I don't know anything about the SEPST hardware or software except that these aren't compatible with the TTS products.
 

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Question, would a master tune system with the O2 bungs and all that good stuff be worth a small shop purchasing to tune and tweak bikes when small modifications are made such as cams and or pipes? As I understand they have a full system that you can rig up a sniffer and everything and basically tune the bike as you ride (because it records data), making tweaks after you stop. Hope that makes sense.
 

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Question, would a master tune system with the O2 bungs and all that good stuff be worth a small shop purchasing to tune and tweak bikes when small modifications are made such as cams and or pipes? As I understand they have a full system that you can rig up a sniffer and everything and basically tune the bike as you ride (because it records data), making tweaks after you stop. Hope that makes sense.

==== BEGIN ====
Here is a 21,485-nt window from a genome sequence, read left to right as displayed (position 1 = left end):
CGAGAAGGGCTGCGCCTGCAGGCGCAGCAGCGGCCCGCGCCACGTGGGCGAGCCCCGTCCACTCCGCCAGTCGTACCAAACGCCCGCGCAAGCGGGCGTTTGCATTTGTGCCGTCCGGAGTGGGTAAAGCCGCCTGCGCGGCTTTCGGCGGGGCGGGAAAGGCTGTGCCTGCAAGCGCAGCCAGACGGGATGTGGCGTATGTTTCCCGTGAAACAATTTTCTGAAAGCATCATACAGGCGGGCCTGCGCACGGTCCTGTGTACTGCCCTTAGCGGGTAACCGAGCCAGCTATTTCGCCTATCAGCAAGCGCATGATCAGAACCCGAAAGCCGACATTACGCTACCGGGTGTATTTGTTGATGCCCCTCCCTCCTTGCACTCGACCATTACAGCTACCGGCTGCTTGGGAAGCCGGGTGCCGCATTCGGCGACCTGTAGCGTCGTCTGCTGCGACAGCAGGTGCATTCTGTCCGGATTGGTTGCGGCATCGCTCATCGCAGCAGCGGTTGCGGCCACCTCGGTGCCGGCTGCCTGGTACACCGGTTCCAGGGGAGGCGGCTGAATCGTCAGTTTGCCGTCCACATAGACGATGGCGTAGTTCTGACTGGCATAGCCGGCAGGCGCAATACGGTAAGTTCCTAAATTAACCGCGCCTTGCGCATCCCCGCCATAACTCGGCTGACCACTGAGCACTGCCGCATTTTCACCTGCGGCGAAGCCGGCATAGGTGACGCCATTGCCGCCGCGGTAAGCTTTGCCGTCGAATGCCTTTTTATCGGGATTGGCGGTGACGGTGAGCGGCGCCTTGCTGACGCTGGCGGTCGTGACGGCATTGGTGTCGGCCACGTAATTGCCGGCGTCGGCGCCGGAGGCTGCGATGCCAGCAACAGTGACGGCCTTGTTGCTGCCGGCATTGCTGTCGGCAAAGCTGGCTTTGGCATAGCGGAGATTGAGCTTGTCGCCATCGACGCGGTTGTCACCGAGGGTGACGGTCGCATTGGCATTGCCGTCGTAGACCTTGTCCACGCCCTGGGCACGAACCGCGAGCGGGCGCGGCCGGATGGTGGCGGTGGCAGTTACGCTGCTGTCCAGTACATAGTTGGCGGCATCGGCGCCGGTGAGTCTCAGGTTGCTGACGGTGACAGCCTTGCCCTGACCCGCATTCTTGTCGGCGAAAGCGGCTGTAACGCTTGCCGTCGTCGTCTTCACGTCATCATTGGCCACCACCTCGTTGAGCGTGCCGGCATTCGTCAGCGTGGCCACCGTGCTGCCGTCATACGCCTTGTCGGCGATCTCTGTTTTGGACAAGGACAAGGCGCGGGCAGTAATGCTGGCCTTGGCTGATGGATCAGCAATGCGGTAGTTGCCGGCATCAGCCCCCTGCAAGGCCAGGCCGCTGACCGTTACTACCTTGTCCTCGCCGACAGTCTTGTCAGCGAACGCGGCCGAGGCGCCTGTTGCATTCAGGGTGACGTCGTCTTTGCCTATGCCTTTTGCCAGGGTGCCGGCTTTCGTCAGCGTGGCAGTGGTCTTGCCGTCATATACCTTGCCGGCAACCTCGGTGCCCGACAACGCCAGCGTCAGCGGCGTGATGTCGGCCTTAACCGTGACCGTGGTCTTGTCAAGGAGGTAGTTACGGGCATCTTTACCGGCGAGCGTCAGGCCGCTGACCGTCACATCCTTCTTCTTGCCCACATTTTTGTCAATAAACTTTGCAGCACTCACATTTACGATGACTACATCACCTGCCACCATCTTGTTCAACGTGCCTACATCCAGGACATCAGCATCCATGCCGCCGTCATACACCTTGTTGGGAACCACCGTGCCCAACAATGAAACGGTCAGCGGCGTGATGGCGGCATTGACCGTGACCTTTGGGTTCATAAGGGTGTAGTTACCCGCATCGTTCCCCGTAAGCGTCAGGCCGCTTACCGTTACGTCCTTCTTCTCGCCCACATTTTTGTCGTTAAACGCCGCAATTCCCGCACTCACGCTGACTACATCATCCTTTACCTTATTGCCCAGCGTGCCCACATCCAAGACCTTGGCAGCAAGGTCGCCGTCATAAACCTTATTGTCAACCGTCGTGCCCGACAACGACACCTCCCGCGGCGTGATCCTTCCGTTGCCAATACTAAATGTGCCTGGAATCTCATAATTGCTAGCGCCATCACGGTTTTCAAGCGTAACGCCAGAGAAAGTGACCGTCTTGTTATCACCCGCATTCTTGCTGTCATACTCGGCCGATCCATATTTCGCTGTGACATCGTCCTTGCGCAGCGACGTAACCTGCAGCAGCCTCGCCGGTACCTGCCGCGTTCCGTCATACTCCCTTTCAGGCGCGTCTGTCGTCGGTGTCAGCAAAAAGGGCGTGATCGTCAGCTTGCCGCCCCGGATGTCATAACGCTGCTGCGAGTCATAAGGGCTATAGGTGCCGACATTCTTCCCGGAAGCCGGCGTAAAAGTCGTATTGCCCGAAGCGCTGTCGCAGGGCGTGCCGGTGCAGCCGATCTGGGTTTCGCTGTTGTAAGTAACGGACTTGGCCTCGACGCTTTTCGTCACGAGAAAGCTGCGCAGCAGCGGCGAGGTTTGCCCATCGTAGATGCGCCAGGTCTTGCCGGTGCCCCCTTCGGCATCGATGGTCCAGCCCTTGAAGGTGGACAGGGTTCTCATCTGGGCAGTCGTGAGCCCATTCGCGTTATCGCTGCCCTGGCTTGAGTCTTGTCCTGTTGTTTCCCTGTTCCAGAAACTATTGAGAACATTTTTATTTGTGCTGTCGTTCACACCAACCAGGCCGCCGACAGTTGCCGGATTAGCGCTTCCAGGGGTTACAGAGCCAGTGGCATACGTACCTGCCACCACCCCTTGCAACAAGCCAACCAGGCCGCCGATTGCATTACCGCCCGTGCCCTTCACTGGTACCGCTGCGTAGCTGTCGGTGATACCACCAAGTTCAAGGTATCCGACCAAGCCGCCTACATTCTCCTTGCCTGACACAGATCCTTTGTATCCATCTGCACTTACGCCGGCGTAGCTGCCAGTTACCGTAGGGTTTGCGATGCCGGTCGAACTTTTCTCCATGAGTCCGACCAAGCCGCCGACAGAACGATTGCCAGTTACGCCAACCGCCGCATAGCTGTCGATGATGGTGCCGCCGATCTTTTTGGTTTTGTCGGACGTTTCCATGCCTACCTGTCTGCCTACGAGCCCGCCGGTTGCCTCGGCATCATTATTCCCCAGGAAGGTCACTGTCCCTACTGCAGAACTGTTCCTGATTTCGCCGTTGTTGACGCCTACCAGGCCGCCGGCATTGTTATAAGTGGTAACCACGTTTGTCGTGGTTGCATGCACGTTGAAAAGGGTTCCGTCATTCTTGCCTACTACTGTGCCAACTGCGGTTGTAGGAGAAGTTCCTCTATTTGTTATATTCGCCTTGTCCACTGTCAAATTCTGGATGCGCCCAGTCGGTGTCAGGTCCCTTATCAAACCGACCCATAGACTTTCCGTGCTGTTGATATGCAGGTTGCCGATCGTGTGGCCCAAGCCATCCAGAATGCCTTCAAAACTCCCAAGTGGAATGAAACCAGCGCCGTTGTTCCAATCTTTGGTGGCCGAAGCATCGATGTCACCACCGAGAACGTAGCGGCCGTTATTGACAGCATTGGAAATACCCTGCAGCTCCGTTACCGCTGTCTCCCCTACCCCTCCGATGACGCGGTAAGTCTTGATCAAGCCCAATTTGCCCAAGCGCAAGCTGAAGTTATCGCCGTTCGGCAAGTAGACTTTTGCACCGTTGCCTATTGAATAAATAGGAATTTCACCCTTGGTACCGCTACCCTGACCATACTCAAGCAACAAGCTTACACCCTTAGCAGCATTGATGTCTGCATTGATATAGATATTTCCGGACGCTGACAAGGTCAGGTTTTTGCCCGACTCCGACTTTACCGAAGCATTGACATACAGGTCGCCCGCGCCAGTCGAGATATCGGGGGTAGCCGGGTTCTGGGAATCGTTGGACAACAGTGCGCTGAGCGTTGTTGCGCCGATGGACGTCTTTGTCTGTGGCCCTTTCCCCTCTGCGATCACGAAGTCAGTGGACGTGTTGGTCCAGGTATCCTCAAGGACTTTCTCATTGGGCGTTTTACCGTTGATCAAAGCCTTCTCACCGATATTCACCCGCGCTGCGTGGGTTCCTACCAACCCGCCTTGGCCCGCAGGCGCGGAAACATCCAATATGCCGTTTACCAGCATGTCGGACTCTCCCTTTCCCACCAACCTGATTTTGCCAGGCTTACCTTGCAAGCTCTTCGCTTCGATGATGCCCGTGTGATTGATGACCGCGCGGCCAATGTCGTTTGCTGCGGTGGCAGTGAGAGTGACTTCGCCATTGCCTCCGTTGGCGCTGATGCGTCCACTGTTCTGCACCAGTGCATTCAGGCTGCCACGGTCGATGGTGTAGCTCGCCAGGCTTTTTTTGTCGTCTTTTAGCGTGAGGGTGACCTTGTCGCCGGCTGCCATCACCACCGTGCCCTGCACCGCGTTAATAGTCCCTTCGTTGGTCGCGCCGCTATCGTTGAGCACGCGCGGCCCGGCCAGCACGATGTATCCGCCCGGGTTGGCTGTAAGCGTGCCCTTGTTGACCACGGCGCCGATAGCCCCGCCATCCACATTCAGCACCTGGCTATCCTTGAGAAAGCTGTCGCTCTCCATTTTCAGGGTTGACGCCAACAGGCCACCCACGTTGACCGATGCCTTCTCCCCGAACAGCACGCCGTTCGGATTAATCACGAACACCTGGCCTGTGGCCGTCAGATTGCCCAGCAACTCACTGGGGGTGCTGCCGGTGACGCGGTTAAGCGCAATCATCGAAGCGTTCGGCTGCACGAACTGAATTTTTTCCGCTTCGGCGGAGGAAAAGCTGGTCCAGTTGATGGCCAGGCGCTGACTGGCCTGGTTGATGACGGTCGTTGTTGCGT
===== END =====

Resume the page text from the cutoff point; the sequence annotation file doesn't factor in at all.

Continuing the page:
If I understand your question, there are a couple of problems with this approach.

  1. The interface is married to the ECM. Even the multi-vehicle versions are limited to the two ECMs that the interface is "married" to. A shop could have "test mule" bike(s) or ECM(s) that different engines, pipes, or intake systems were used and then use the dyno to create maps but this would lead to the other problem: